Item description for Tank Warfare (Battle Tactics) (Battle Tactics) by Tim Ripey...
Tank Warfare looks at the way that tanks changed warfare from their first introduction on the static Western Front of World War I, through the proving ground of World War II, where the tank became the queen of the battlefield, to its more dangerous position on the modern battlefield. Today, the tank is still a major asset but against it there has evolved a range of defensive antitank options - light infantry-borne antitank weapons, mines, attack helicopters, and tank-busting aircraft - that do much to dull its edge of invincibility.
Each chapter in Tank Warfare examines carefully the evolution of tanks in the period, illustrating the seminal types, and looks at the changes to the threats against armor, assessing the improvement of the tank's physical and tactical defenses against such threats. It is intelligently written, cogent, and extremely well illustrated and it provides a much-needed discussion of a vital component of land warfare.
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Balkan expert Tim Ripley has been fascinated by the conflicts of the former Yugoslavia since 1992, when he submitted his first report on the airlift to the besieged city of Sarajevo. He has since reported extensively on the activities of UN and NATO peacekeeping troops in Bosnia, Croatia, and more recently in Macedonia and Kosovo. His work has appeared in many well respected defence journals, including ‘ Jane’ s Defence Weekly’ , ‘ Jane’ s Intelligence Review’ and ‘ Flight International’ . He is the author of ‘ Air War Bosnia’ and ‘ Operation Deliberate Force’ , published by Lancaster University’ s Centre for Defence and International Security Studies.
Reviews - What do customers think about Tank Warfare (Battle Tactics) (Battle Tactics)?
Georgie Patton stand aside!! Sep 20, 2006
For years I have wanted to get my own tank and get in and have a go. This book has now helped with the final steps to rock & roll.
Nice Overview of Tank Development! Aug 10, 2006
Few weapons in the 20th Century have changed more dramatically nor had as decisive an impact on the battlefield as tanks. Tim Ripley traces the evolution of tank warfare from 1918 to 2000 in this, the first in a new 'Battle Tactics' series.
One has only to look at the British Mark IV lumbering across WWI battlefields to the modern-day Abrams speeding across the desert, sweeping all before it to marvel at the tank's swift evolution. Ripley divides that development into chapters covering WWI, the inter-war years, WWII, the Cold War, etc. Each chapter takes a comprehensive look at tank development in various countries, tactics development, battlefield experiences, anti-tank weaponry and the future of the tank.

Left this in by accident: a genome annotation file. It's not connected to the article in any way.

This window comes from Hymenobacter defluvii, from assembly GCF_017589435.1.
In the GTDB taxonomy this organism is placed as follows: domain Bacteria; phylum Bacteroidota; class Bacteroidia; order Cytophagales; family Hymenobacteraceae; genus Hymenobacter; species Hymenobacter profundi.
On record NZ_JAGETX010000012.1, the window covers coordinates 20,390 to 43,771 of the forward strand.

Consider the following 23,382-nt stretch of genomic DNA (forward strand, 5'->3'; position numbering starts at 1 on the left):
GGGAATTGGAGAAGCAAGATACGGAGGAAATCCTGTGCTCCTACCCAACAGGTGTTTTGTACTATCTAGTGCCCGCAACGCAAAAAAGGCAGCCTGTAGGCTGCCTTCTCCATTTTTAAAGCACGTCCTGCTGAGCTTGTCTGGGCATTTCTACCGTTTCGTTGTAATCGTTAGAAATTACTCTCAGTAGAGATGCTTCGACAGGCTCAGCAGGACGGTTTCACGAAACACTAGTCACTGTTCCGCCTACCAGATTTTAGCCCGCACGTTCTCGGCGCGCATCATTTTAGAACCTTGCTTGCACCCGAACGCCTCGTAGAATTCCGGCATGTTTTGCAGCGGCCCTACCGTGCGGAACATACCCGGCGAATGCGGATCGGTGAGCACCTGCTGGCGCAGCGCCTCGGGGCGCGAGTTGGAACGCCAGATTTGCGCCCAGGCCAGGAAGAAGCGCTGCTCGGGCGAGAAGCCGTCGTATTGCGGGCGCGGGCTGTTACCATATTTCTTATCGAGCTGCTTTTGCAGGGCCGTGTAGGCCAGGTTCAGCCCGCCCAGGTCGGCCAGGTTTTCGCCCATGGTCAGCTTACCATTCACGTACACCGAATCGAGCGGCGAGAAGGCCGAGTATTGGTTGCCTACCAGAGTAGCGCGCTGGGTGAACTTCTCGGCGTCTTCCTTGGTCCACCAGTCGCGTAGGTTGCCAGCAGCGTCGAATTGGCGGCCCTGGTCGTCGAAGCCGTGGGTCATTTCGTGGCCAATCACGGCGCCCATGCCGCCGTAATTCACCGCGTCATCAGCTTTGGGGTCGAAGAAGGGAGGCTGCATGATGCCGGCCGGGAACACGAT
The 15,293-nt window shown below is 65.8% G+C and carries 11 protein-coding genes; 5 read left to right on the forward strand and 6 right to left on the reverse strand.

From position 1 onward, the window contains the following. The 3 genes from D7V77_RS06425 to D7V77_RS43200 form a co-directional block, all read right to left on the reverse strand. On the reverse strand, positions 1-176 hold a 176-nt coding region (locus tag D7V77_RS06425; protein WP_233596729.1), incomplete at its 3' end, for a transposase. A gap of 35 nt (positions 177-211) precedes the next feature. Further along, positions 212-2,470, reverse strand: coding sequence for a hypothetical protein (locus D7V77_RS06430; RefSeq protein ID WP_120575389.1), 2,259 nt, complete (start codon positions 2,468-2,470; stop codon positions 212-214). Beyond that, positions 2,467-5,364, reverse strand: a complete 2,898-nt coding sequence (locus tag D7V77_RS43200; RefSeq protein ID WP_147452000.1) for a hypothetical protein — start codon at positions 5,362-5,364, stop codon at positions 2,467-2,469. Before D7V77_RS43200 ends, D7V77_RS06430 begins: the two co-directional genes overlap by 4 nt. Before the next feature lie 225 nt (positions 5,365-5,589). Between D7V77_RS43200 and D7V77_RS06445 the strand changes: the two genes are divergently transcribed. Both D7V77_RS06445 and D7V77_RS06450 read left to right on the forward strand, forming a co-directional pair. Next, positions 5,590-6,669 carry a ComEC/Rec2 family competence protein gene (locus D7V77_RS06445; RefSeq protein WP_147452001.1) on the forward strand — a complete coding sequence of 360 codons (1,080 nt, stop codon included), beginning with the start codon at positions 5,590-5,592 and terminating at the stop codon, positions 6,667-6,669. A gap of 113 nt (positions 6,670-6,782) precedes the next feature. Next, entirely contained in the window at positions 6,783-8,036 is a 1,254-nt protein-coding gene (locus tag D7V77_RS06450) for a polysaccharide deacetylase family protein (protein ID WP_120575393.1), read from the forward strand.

This isn't a dry textbook summary. Ripley includes lots of first-person accounts of tanks in action along with many photos, diagrams of internal tank development, tank formations, etc.
All in all, a nicely done, wide-ranging, well-illustrated summary of a fearsome weapons system.
Great, though a little out of date Sep 21, 2004
This book is an all-in-one history of the tank, looking at both the tank itself and the tactics employed in its use. The book has six chapters: 1) World War I 1914-18, 2) The Inter-War Years 1918-39, 3) World War II 1939-45, 4) The Cold War 1945-89, 5) New World Disorder, and 6) The Future of the Tank. Featuring many black-and-white pictures, plus a number of interesting sidebars, the book is a wonderfully in-depth look at tacks and tank warfare, showing where they were and where they are going.
Now, where do I start? I do have two complaints against this book. The first is that while the book I have is entirely in black-and-white, it was obviously not designed to be so. For example, on page 52, there is a caption that reads, "Red indicates anti-personnel and blue anti-tank mines." But, the map does not show color, so it is impossible to tell the difference between the mines. I must say, though, that this was an irritant rather than a real flaw in the book.
My second complaint is that the book must have been written before the recent invasion of Iraq, as it does not mention that conflict at all. The American Abrams M1 tank served without loss in the Gulf War of 1991, but surely its more recent performance needs to be analyzed.
But, even in spite of those complaints, I did find this to be a great book on the tank. I enjoyed the author's use of eyewitness reports of various battles, which added a touch of excitement to what might have been a boring analysis. So, if you are interested in the history of the tank, then I do recommend this book to you.